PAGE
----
Speedup of Quicksort with multi-core programming

Most modern computers have multiple cores, and even new multi-core processors are available for portable devices now. Yet, software are not taking advantage of them. Processors are sitting idle, doing nothing, most of the time.

A lot of frameworks, libraries, language extensions, and even new programming languages, have been proposed to take advantage of the new hardware platform. One of them is the Threading Building Blocks (TBB) from Intel. TBB is a library that can be used to outfit C++ programs, and speedup execution on multi-core processors.

In this post, I’m going to investigate the effectiveness of TBB to accelerate program execution on multi-core processors. For my experiments, I chose quicksort, which lends itself naturally to being parallelized.

This is by no means, a rigorously scientific experiment. As the designers of TBB have claimed:

Intel® Threading Building Blocks (TBB) offers a rich and complete approach to expressing parallelism in a C++ program. It is a library that helps you take advantage of multi-core processor performance without having to be a threading expert. Threading Building Blocks is not just a threads-replacement library. It represents a higher-level, task-based parallelism that abstracts platform details and threading mechanisms for scalability and performance.

Therefore, I’m going to do something really simple here, by pretending that I am a newbie programmer who is not familiar with multi-thread programming, yet, want to take advantage of the new tools to make my program run faster.

For the experiments, I wrote two simple quicksort programs. The first one is a single-threaded program that will invoke std::sort() to sort a list of randomly generated integers. The second one will invoke tbb::parallel_sort() to also sort a list of integers. Both templates implemented the quicksort algorithm.

The program is very simple: Randomly generate a list of integers, then sort it. In this program, only the sorting portion is parallelized, the code that generates random integers is not. Although this part could be parallelized as well, but we chose not to at this point, to see if the TBB has would add any overhead to the normal, serialized code.

The experiments were performed on a desktop computer with AMD Phenom(tm) II X4 940 Processor, and 4GB of RAM. The operating system is Ubuntu 10.04 x86_64. The program is compiled with TBB v2.2.

For small data set, there was no benefit at all to use the full power of multiple cores. Therefore, our data set started at one million integers, up to 100 million integers. The following graph shows the execution time of both programs:

Execution time of the programs

Since we pretended to be a newbie, we actually didn’t know how many threads TBB would create on a quad-core processor to sort the integers, so we assumed that there were four threads created.

For both programs, we recorded the time for generating the list of random integers, and the time to sort the list. All execution times were recorded in milliseconds. As we have expected, for large data set, the effect of parallel processing was more obvious.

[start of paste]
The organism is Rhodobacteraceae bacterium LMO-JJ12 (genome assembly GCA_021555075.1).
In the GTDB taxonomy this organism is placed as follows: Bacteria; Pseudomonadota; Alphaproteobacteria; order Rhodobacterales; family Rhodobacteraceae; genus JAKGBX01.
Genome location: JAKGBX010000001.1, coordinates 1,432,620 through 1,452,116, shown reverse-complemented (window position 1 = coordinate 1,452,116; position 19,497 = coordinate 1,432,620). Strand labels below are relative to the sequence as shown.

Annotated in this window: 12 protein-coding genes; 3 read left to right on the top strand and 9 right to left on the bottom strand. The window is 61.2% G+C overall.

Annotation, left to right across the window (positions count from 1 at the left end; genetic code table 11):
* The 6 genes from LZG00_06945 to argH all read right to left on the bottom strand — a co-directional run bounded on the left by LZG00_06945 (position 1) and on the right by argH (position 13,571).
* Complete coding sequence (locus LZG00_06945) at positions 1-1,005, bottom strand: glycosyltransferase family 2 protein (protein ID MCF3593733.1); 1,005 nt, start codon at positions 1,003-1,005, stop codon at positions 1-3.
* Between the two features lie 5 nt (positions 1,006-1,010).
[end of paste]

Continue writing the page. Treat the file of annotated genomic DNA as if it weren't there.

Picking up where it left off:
The following graph shows the speedup, and should I say, drag down, of the programs:

Speedup, or drag down, of multi-core programming

We were expecting that TBB would add some overhead to the serialized portion of the code, but the overhead seems to be much more than expected. The code to generate random integers ran at roughly 60% of the speed after adding TBB.

We only parallelize the code that sorts the integer list. As we can see, we did gain speed in that area. Since we were invoking tbb::parallel_sort() provided by the TBB library, we were expecting, probably naively, that this had been highly optimized with some heuristic thread coordination algorithm. However, in this experiment, on a quad-core processor, the average speedup is around 2.5, which is less than the increased number of CPU cores. Well, to be frank, I wouldn’t expect the speedup to be 4 either, but down deep, I was still hoping that it could be higher.

As data set gets larger, the average speedup is higher too. However, I wanted to know whether the parallelized code still has any advantage if the system runs out of memory and starts swapping.  I had 4GB of RAM on the machine, so I loaded one billion integers. As the size of an int is 4 bytes, that’s a total of 4 billions bytes, and should eat up all my RAM. As expected, parallelized or not, it didn’t have any effect. The whole system was swapping like crazy, and the hard disk was spinning. Actually, the TBB-version program did have effect, but negative effect. As it had more threads, context switching certainly did have effect on the program. As the system was busy swapping, context switching just added to the workload. So, sorting one billion integers with parallelized program, in this case, took longer than the single-threaded program.

I tested with different cases, with data size in the range of hundreds of millions integers. As long as the data size is within the threshold before the system starts trashing the hard drive, the parallelized version could take advantage of multi-core processing. Therefore, the amount of physical memory is very important.

The source code for both programs can be downloaded from here. Here’s the single-threaded version and the TBB-based version. I’ll look into other issues involving TBB programming in future posts.


  1. Major thankies for the article post.Really thank you! Really Great.

  2. Anton Bachenko says:

    Excellent post. I was playing with TBB the last two weeks, and your post gives a good explanation of what a developer would expect from the TBB.

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